Pharmacy Benefit Managers – if they report, why doesn’t everyone?

Last week’s post on the recent release of Annual Reports by PBMs Progressive, PMSI, and Express Scripts, got me thinking (spurred by a friend’s query); if PBMs produce these reports as a matter of course, why don’t other specialty medical management companies?
The wealth of information contained in these reports provides readers with insights into cost drivers; pricing; changes in prescribing and treatment patterns; differences due to geography, claim duration, and diagnosis; new treatment options; and changes over time in all of these categories/metrics.
It strikes me that industry/speciality appropriate information would be pretty valuable and help differentiate as well.
PBMs have raised the annual report to an art form; PMSI’s is extremely detailed and clinically robust; Cypress Care’s upcoming report differentiates between older (> 3years) and new claims; Express focused on opportunities to reduce costs thru increased use of step therapy and generics; Progressive’s discussion of regulatory changes was comprehensive and thorough.
The short answer is “it takes a lot of resources.” True, but the payoff is likely commensurate with the investment. Others are concerned that somehow competitors will learn the ingredients of their “secret sauce” and use it against them. Possibly, but not if you’re smart and careful.
There’s precious little real differentiation in the managed care services industry. Clearly it’s working for PBMs; undoubtedly it will work in other sectors as well.
and a “thanks for the thinking” to Peter Rousmaniere.

Coventry’s Q1 2012 earnings report – the work comp story

While Coventry’s work comp division revenues were pretty much flat quarter over quarter, the company views the results as better than expected. .
In comments during this morning’s Q1 2012 earnings call, CFO Randy Giles said Coventry had experienced “higher than expected revenue from the workers comp business”; he went on to note that the overall improvement in Coventry’s overall SG&A (sales, general, and administrative) expenses was driven by workers comp (I’m paraphrasing here).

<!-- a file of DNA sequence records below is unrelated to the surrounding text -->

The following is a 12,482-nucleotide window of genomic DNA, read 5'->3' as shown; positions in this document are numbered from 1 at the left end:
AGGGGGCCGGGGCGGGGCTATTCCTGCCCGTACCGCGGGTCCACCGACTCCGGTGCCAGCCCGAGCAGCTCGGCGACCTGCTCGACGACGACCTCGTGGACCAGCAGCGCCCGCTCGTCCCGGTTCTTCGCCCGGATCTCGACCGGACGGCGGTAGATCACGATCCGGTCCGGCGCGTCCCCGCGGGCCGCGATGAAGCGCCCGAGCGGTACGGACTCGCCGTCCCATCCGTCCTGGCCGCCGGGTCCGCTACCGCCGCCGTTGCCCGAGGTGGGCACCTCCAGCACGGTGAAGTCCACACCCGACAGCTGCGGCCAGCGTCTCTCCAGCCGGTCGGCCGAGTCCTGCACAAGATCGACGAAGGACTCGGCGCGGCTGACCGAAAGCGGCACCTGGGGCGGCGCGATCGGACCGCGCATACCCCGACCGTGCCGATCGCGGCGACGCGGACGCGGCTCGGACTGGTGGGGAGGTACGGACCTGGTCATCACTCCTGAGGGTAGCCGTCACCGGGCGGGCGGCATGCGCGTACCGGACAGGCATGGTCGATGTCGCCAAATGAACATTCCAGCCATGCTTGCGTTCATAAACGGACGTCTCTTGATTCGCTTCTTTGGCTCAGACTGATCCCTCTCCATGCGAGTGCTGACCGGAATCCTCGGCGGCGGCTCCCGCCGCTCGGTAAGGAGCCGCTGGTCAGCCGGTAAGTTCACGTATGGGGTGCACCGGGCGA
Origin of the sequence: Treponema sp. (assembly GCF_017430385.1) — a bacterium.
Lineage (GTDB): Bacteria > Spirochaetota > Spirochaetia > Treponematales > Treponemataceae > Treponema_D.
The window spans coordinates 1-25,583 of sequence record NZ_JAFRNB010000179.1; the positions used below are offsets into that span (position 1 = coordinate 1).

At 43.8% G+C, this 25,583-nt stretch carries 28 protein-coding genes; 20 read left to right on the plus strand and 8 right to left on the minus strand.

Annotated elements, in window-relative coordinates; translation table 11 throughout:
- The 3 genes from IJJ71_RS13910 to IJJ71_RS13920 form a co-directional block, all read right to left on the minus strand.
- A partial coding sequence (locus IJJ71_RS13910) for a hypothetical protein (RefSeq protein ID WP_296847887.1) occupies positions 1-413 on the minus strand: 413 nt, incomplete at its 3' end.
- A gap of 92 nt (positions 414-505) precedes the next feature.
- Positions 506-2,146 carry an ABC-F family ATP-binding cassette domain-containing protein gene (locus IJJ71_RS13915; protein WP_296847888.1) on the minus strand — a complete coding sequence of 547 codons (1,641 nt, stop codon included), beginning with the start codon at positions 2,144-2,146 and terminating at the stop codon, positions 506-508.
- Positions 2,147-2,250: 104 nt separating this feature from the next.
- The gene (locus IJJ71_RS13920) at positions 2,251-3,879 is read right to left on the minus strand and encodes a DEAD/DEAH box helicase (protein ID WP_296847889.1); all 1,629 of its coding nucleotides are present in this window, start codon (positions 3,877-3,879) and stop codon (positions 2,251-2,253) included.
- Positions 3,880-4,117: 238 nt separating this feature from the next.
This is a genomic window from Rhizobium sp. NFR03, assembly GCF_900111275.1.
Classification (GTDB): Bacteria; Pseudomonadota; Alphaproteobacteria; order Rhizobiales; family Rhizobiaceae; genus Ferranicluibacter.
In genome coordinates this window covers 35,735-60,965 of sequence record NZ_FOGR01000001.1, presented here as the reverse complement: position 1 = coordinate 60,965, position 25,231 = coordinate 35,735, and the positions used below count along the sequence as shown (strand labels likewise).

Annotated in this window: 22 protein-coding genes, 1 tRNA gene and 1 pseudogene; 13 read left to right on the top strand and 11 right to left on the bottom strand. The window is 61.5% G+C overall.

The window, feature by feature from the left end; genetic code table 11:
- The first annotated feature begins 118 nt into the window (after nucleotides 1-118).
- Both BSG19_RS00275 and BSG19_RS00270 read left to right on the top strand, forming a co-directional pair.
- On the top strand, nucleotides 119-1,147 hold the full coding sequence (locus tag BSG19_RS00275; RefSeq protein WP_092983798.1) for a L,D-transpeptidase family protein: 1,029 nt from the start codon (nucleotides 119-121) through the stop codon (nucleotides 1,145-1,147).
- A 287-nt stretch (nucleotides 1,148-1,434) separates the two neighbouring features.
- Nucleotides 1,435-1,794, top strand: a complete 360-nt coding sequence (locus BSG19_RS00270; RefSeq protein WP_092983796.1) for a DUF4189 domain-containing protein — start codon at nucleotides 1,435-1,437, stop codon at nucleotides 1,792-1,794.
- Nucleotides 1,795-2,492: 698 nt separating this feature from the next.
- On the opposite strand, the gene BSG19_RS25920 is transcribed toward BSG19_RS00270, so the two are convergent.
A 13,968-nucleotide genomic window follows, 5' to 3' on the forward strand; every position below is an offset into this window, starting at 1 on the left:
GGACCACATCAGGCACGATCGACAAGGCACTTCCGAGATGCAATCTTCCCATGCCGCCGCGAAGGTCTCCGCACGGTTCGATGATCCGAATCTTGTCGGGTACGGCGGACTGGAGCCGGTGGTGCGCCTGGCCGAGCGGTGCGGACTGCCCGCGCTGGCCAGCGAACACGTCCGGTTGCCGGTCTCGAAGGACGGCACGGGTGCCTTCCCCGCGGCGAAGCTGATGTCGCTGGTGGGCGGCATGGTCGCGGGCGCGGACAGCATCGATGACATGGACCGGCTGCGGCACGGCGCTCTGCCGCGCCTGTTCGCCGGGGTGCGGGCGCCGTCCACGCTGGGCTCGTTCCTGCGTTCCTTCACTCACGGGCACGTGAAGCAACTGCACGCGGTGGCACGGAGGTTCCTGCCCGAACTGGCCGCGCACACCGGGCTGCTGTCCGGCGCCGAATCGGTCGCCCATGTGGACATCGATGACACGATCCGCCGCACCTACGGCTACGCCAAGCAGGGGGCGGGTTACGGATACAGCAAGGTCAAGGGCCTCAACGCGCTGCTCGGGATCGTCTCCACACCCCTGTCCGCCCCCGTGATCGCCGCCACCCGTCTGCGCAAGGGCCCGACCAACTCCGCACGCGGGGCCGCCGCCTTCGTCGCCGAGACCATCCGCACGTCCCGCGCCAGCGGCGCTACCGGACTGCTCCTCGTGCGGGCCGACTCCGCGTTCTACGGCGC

(Coventry broke out work comp revenues separately from other lines this quarter)
While revenues may have been higher than expected, comparing Q1 2012 to the same quarter in 2011, workers comp revenues were flat. As there was considerable growth in the governmental businesses, comp as a percentage of overall revenues declined to 5.2% from 6.3% from Q1 2011. Sources indicate comp is still extraordinarily profitable, with margins at least double overall operating margins of 7.5%.
The impact of recent customer defections has yet to be felt; it remains to be seen if Coventry can make up for the losses by adding new customers and increasing pricing and selling more services to current ones. Given today’s more competitive work comp services environment this may be a ‘heavy lift.’
The macro factors affecting work comp are well-known, but perhaps misunderstood in terms of their impact on Coventry. For example, work comp claim frequency may have leveled off last quarter or perhaps even declined. This affects bill review, network, and UR volume.
Work comp medical costs are increasing due to pharmacy and facility drivers,while disability duration – and attendant medical costs – also looks to be increasing. The consolidation among health care systems and hospital has increased providers’ negotiating leverage, making it ever-harder for WC network staff to squeeze discounts out of providers. These drive bill review and network business.
Coventry PBM FirstScript generates a disproportionately large portion of the division’s revenue, and has been benefiting from industry-wide drug price increases. More detail on this next week.